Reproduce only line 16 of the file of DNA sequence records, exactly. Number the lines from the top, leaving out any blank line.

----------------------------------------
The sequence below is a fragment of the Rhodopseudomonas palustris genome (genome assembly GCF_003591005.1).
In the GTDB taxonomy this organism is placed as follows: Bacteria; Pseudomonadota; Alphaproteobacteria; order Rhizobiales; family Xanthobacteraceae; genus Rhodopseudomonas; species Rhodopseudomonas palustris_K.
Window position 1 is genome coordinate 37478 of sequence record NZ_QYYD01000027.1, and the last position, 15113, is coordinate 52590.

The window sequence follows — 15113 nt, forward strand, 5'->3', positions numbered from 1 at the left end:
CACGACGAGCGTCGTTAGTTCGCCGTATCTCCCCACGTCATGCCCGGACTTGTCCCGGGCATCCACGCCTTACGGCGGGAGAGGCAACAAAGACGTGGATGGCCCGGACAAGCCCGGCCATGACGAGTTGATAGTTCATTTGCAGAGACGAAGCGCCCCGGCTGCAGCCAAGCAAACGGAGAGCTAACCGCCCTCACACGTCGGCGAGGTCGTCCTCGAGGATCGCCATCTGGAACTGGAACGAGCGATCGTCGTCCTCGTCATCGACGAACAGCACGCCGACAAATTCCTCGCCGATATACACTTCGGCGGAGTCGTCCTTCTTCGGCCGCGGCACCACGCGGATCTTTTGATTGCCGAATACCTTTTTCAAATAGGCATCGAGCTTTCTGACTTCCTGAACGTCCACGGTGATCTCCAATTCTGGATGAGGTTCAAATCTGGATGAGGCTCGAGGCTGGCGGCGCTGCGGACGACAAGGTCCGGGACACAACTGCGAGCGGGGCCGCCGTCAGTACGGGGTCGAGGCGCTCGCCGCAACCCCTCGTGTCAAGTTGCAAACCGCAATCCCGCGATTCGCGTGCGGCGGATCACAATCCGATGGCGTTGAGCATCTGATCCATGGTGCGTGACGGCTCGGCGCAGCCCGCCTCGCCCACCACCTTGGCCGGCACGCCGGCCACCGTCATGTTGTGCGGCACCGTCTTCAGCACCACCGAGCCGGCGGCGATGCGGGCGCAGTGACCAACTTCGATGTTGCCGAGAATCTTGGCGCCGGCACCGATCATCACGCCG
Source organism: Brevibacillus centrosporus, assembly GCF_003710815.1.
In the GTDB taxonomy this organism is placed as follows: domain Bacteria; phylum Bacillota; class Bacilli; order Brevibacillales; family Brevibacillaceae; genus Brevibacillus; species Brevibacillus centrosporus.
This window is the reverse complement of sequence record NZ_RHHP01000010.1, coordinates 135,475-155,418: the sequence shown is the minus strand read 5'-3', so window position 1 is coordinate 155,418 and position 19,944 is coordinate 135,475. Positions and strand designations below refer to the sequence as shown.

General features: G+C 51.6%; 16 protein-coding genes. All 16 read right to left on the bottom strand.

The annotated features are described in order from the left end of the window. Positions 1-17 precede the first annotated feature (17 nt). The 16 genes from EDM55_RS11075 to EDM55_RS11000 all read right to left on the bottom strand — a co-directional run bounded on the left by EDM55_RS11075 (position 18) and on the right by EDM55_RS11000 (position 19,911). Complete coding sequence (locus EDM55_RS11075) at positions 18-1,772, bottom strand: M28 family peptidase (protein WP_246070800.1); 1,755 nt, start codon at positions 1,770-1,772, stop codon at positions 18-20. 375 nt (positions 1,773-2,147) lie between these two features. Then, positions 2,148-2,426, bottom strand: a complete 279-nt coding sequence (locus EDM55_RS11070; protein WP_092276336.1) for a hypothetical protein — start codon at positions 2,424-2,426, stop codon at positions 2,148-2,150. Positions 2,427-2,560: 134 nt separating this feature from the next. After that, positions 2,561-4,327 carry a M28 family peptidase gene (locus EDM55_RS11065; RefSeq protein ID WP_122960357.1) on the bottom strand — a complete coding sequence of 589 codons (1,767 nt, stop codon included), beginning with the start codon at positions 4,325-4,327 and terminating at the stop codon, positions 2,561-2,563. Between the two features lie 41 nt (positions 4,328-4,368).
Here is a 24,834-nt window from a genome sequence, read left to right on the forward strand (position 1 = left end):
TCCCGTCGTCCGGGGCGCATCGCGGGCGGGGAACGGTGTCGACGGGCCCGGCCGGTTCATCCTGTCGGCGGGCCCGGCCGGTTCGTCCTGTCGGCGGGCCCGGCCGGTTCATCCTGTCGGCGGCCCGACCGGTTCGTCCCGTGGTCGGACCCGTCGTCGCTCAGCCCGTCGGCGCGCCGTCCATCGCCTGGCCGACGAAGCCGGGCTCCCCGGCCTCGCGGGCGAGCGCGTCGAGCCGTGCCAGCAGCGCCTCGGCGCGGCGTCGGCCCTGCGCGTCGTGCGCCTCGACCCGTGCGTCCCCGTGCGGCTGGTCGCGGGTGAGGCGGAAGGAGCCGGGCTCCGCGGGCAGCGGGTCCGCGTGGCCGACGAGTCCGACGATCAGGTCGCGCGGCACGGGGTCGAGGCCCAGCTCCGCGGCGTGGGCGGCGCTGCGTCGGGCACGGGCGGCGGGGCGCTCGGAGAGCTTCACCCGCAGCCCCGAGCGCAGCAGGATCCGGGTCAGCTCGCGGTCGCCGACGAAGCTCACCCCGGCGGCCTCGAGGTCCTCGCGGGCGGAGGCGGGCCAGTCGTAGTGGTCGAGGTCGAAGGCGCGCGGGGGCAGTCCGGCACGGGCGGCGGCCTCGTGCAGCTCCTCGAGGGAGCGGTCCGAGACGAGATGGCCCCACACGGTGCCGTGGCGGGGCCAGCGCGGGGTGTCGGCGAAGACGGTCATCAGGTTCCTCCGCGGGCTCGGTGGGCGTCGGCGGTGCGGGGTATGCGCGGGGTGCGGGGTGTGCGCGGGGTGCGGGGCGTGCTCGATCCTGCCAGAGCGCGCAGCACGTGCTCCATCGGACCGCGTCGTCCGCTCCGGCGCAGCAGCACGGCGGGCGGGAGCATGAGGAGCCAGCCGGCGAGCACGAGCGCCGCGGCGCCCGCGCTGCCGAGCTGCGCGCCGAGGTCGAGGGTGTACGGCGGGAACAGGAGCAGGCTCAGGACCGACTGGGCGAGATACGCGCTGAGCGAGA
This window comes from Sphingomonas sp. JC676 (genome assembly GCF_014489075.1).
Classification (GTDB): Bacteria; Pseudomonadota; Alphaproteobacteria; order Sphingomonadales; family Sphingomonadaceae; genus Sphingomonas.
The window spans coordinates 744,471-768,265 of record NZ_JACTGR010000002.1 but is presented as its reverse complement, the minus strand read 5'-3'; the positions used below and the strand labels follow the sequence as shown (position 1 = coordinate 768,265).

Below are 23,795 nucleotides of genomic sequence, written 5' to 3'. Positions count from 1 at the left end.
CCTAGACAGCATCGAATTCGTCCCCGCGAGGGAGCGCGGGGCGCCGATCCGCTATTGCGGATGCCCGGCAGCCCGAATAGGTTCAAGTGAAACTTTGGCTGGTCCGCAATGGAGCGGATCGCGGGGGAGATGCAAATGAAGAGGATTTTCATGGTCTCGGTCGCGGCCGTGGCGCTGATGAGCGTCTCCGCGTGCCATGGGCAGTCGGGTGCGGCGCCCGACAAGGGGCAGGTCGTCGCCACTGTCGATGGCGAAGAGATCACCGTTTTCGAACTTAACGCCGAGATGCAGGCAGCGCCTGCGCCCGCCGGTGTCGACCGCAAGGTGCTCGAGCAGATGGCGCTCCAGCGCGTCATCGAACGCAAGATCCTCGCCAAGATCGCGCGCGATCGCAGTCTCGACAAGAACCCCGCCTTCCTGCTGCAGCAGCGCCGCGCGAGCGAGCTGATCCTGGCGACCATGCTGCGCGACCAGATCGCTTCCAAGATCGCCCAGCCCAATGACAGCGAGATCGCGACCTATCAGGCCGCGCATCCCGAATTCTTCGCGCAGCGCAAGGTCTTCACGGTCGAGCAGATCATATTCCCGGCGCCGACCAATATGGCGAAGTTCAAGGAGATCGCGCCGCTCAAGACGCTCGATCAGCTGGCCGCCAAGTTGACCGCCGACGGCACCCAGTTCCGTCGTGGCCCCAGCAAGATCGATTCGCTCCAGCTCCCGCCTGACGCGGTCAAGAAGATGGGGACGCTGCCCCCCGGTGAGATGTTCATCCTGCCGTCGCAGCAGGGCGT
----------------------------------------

Below are 23,795 nucleotides of genomic sequence, written 5' to 3'. Positions count from 1 at the left end.